Another difficulty I encounter frequently is how to handle the plot branches in which the reader/player is going astray from the central plot of the story. Obviously I don't want them to get too far off-track, but again I want to preserve that sense of "the reader is in charge."  If the reader is only presented with options that lead either to success or immediate failure, then that quickly takes away the illusion of this being a realistic story in which one is control of one's own destiny.  It's surprisingly challenging to create these subplots, for in a sense you are forcibly distracting yourself from your own vision and creating secondary stories within your story. To write these secondary stories in a way that is both believable and in line with what the reader/player is trying to accomplish is a challenge.  And eventually you want to either steer the reader back on track, or end the story completely.  I try to avoid frequently "pruning the branches" by writing unsuccessful endings.  I don't want the reader's experience to end after just one bad decision (usually I require at least two bad decisions in a row, maybe more).  Therefore I find that writing these "stray subplots" takes on a life of its own in which the decisions made by my imagined reader/player are actually writing the story for me.  In this way, writing a gamebook differs substantially from writing a regular novel.  You aren't writing the plot of just one story, but the plots of *every possible* story.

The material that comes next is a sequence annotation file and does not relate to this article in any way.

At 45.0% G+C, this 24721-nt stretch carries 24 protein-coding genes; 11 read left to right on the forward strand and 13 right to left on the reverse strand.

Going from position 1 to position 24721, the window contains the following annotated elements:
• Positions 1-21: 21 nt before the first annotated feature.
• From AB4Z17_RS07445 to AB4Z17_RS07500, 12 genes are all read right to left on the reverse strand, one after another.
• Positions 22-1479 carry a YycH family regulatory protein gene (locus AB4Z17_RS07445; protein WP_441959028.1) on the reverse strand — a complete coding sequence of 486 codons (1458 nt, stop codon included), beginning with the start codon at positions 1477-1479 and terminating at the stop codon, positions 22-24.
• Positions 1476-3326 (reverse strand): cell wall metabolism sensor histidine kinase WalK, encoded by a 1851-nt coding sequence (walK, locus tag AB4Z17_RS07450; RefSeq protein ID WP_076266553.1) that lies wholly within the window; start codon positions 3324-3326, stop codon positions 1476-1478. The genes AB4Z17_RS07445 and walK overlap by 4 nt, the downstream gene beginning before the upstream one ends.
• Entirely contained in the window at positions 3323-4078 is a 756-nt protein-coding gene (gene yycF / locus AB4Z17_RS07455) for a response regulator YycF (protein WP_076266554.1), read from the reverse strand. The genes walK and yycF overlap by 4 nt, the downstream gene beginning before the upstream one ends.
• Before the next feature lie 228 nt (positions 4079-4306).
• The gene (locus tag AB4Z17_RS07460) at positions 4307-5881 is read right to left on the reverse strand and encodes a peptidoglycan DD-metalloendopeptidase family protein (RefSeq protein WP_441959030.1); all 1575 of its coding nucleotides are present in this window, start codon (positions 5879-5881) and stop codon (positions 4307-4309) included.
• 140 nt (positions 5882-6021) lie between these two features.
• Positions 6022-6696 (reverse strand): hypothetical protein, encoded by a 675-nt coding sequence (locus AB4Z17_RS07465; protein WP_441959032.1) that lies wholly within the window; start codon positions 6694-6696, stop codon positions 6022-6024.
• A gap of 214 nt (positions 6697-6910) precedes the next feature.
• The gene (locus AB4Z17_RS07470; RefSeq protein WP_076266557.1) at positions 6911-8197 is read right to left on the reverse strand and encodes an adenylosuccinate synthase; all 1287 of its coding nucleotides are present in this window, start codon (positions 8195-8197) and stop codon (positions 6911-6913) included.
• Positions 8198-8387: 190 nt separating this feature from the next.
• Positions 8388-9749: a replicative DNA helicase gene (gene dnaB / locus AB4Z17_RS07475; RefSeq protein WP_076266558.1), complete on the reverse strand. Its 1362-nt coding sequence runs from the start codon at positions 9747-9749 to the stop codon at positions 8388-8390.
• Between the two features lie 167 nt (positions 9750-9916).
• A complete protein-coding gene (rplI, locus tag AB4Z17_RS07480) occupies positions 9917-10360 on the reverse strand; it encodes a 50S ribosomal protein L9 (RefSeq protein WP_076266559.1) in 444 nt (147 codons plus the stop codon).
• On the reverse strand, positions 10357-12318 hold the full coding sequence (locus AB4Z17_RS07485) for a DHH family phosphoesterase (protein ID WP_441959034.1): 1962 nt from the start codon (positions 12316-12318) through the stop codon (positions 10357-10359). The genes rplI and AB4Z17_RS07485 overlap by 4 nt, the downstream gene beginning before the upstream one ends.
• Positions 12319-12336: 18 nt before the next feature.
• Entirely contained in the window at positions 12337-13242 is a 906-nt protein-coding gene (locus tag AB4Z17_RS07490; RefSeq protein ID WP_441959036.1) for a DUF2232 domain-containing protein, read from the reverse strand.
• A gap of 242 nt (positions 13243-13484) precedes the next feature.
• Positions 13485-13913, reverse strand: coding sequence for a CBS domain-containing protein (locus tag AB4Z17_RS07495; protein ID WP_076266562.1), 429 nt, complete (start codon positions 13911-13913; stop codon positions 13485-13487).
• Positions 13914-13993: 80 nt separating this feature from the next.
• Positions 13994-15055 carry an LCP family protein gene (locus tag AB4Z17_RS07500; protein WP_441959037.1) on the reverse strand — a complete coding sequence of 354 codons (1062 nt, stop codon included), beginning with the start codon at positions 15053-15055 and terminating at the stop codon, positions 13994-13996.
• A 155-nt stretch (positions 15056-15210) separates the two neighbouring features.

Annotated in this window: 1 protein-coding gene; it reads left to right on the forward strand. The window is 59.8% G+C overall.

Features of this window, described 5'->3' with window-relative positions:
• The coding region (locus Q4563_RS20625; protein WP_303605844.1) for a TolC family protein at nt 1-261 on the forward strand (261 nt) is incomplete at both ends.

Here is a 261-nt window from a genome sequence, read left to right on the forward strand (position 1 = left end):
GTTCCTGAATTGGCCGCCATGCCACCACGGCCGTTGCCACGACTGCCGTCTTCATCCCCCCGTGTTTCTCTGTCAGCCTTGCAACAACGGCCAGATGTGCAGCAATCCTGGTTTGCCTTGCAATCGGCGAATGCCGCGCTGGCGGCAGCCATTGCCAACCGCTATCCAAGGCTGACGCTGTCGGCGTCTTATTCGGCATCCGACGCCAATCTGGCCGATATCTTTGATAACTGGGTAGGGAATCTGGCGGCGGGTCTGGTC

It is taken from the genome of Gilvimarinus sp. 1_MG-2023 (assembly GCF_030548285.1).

The Great Depression, looming war in Europe, and a Detroit woman beaten by terrorists. There´s not much to cheer about in the news today so you toss the paper aside on your desk.